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Detention Order Issued on Stevia Made in China with Forced Labour

U.S. Customs and Border Protection has issued a withhold release order against imported stevia extracts and their derivatives produced by PureCircle Ltd. in mainland China. Effective 1 June this order, which is based on information indicating that these products are produced with the use of convict labour, will require detention of any such goods at all U.S. ports of entry. CBP states that importers of detained shipments are provided an opportunity to demonstrate that the goods were not produced with forced labour.

19 USC 1307 prohibits the importation of goods mined, produced or manufactured, wholly or in part, in any foreign country by forced labour, including convict labour, forced child labour and indentured labour. Such goods are subject to exclusion and/or seizure and may lead to criminal investigation of the importer. The Trade Facilitation and Trade Enforcement Act of 2015 closed a loophole in this law that had allowed imports of certain forced labour-produced goods if they were not produced domestically in such quantities as to meet consumptive demands.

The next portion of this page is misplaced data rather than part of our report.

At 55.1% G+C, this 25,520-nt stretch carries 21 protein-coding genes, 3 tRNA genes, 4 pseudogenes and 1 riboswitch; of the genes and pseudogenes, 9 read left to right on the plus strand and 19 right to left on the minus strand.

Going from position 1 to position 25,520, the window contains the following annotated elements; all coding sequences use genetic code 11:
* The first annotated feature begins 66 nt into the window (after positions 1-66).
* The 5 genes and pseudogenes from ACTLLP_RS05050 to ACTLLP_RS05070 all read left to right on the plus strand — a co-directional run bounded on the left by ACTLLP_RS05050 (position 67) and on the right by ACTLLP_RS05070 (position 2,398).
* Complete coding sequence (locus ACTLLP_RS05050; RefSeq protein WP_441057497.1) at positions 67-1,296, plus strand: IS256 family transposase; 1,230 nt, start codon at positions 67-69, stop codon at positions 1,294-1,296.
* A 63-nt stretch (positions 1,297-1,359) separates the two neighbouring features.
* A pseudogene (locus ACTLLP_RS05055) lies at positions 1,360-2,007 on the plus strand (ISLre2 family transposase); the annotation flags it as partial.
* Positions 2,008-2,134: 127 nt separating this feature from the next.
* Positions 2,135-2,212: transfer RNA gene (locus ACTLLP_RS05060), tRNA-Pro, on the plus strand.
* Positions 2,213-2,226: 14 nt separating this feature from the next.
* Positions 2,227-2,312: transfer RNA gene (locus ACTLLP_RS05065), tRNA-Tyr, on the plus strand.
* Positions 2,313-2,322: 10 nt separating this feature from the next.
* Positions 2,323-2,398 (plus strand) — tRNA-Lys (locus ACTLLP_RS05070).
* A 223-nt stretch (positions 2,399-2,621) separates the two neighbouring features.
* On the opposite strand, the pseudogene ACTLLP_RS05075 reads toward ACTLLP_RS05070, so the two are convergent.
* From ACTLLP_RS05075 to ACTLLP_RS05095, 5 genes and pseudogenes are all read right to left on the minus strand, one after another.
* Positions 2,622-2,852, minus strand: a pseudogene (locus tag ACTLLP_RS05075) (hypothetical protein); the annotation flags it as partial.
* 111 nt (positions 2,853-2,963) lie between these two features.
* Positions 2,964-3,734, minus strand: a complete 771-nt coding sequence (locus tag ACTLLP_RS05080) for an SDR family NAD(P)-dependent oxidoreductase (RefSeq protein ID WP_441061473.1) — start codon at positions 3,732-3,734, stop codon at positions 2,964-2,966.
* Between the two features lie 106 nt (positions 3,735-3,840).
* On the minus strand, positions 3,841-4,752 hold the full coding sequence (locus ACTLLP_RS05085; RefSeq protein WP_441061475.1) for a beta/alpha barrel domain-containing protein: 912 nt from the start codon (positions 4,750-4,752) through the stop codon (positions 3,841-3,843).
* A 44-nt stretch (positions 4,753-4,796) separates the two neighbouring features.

When information reasonably but not conclusively indicates that goods within the purview of 19 USC 1307 are being imported, CBP may issue withhold release orders. However, CBP states that it acts on information concerning specific manufacturers, exporters and goods and does not generally target entire product lines or industries in problematic countries or regions. CBP also does not generally publicise specific detentions, re-exportations, exclusions or seizures that may have resulted from its withhold release orders or findings.

CBP encourages stakeholders to closely examine their supply chains to ensure that imported goods are not mined, produced or manufactured, wholly or in part, with prohibited forms of labour; i.e., slave, convict, forced child or indentured labour.

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